However, this immersive experience is worth the risk! Being up close and personal, surrounded by colourful feathers is one memorable experience. Say hello to the iconic resident, the endangered Southern Cassowary who inhabits the sanctuary too. Other birds you can meet include the cheeky lorikeets, parrots in all sorts of vibrant colours, galahs, cockatoos, Amazonian macaws and more. The birds are used to human contact so luckily they are all very tame and friendly!
Kuranda’s Koala Gardens are located next to Birdworld. It is $20 entry but if you choose to visit both Birdworld and the Koala Gardens you can get a deal for $35. Koalas are one of Australia’s biggest wildlife attractions and the opportunity to cuddle one doesn’t come by often. As they are mostly nocturnal animals, they are quite hard to find in the wild. The Gardens are the perfect place for you to fulfil that Aussie bucket list dream. It is an extra cost but imagine the reactions of your friends back home when they see photos of you cuddling these fluffy guys!
Not only do koalas live in the gardens, other popular Australian animals do too. Wallabies, wombats, snakes, quokkas, gliders and even freshwater crocodiles inhabit the park (I thought the crocs were statues as they were lying so still in the sun when I visited). To meet the needs of the wildlife, the sanctuary also has a nocturnal exhibit for the marsupials that thrive in the dark.
Aside from the markets, there are a few select stores throughout Kuranda’s main street. Shopping is a great way to pass the time - and a lovely way to discover more of what Kuranda has to offer. The village is very ‘artsy’ which means it’s home to many artists and craftworkers. Therefore, the shops reflect the work of the talented residents. From hand-crafted souvenirs to Indigenous artwork, there is something for everyone in Kuranda.
There’s the Kuranda Candy Kitchen that’s great for the sweet tooth’s among us, the Coral Coast Leather store filled with leathery goods and exotic skins, various clothing boutiques where you can window shop or peruse through the sale racks if you’re not willing to spend a lot of money, the Kuranda Arts Co-Op consisting of different forms of art, and more!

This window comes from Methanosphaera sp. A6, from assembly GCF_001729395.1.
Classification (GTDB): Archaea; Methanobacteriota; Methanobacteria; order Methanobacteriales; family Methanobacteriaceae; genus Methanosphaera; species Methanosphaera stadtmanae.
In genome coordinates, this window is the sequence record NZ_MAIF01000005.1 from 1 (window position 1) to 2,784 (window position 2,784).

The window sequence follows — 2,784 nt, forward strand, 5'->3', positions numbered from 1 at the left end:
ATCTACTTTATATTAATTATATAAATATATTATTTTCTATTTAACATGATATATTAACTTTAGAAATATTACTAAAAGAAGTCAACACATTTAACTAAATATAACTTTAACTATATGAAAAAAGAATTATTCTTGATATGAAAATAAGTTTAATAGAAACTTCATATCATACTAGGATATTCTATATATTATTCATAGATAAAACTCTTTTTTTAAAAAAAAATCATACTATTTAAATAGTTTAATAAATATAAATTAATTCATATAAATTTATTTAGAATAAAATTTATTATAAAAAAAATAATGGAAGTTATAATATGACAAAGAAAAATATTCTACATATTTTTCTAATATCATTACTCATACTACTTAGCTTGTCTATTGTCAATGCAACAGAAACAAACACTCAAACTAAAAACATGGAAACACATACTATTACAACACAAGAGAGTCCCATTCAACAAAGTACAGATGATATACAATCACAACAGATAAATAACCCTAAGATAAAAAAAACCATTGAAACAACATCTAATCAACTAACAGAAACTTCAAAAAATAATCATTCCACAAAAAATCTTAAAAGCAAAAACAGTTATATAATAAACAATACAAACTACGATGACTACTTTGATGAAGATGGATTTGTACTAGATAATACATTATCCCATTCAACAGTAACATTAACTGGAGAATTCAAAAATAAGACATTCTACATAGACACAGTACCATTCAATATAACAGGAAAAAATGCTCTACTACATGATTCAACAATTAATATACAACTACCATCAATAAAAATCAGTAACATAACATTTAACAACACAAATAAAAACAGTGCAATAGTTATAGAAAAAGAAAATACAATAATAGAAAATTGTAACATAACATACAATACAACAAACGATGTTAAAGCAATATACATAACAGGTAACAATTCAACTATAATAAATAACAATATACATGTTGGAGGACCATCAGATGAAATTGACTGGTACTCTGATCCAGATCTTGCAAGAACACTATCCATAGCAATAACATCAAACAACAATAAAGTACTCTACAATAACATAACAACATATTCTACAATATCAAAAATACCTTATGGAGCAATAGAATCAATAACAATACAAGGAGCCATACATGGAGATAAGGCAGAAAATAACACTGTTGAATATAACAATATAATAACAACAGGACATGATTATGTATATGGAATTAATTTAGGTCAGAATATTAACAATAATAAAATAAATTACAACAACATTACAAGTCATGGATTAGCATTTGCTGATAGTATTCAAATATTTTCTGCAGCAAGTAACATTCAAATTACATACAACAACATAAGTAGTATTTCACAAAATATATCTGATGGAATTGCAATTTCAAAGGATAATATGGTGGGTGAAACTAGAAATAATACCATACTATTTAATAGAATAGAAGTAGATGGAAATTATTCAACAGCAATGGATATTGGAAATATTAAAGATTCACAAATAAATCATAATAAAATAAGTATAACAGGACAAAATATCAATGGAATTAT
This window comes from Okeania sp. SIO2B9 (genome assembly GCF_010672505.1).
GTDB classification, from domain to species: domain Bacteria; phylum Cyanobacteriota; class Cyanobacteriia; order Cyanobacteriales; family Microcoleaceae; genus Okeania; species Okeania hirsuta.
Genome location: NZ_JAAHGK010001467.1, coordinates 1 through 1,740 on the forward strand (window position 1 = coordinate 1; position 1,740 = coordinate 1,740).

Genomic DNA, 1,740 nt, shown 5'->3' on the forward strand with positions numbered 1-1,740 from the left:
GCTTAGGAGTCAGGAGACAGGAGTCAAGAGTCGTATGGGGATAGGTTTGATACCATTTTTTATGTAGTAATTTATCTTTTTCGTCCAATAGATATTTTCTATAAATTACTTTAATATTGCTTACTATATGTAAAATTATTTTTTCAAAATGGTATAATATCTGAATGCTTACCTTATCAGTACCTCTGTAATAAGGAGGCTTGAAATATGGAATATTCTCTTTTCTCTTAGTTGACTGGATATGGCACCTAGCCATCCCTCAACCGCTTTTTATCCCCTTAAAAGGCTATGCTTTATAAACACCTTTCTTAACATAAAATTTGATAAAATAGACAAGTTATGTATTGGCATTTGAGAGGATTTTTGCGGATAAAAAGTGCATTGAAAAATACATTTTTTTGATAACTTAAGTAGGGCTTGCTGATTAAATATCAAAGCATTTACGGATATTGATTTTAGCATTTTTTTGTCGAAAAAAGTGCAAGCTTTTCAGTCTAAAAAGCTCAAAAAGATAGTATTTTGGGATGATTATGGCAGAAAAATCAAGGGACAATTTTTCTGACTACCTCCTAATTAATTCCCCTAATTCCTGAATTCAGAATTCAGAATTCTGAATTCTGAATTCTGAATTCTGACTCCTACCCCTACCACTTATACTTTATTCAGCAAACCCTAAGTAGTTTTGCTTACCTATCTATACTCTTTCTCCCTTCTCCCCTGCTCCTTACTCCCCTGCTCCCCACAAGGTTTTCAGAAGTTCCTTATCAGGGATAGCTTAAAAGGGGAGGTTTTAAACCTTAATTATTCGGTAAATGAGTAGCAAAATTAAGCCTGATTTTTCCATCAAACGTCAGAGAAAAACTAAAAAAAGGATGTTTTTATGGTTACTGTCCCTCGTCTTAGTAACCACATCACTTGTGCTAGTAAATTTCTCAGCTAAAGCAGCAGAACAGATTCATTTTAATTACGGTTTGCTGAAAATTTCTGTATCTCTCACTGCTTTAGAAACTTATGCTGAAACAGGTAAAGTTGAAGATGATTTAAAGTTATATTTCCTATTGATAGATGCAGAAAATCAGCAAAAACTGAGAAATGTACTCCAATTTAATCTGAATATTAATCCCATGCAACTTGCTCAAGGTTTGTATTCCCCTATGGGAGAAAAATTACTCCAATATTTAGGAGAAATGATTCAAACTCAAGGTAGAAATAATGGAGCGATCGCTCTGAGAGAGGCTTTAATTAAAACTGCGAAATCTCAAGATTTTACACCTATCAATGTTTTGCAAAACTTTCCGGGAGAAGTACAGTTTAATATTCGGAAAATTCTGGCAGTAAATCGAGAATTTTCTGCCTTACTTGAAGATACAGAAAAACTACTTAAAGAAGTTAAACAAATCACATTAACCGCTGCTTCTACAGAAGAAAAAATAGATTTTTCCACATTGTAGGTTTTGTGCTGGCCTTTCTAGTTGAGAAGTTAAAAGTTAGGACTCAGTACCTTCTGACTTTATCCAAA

Kuranda’s Scenic Railway runs similarly to the Skyrail (see below) between Cairns and Kuranda, but instead of going above the rainforest, it travels through it. The cost of a return trip is $76 (not so cheap). However, if you just want to see what it’s like without paying the fee (like I did), visit the station in Kuranda. It’s located amongst lush greenery and is incredibly photogenic (very instagram aesthetically pleasing I might add). Wait for the train to arrive and note the old school style of carriages.
If you choose to travel to Kuranda via the train, the journey winds you through the Barron Gorge National Park where you can admire the dense rainforest from the comfort of a spacious carriage. Meander through the mountainous scenery and keep an eye out for hidden waterfalls. With underground tunnels and towering bridges over rivers, it really is an exciting train journey like no other.
So this may be a little more on the pricey end but it is totally worth it! The Skyrail is a cableway that runs above Barron Gorge National Park between Cairns and Kuranda. With 360 degree views, it is absolutely picturesque. The cableway has stops mid-way throughout the journey where you can hop off, delve deeper into the rainforest and check out waterfalls!
The cost of the Skyrail for one way is $60. However, I recommend you make the most of your money’s worth and purchase a return ticket for $88.50. Start in Cairns, cruise up to Kuranda and spend your day wandering through the beautiful village (doing all the cheap and free things I’ve mentioned in this list). Once you've exhausted yourself from a day of fun, jump on the Skyrail and head back to Cairns. What better form of transport is there?!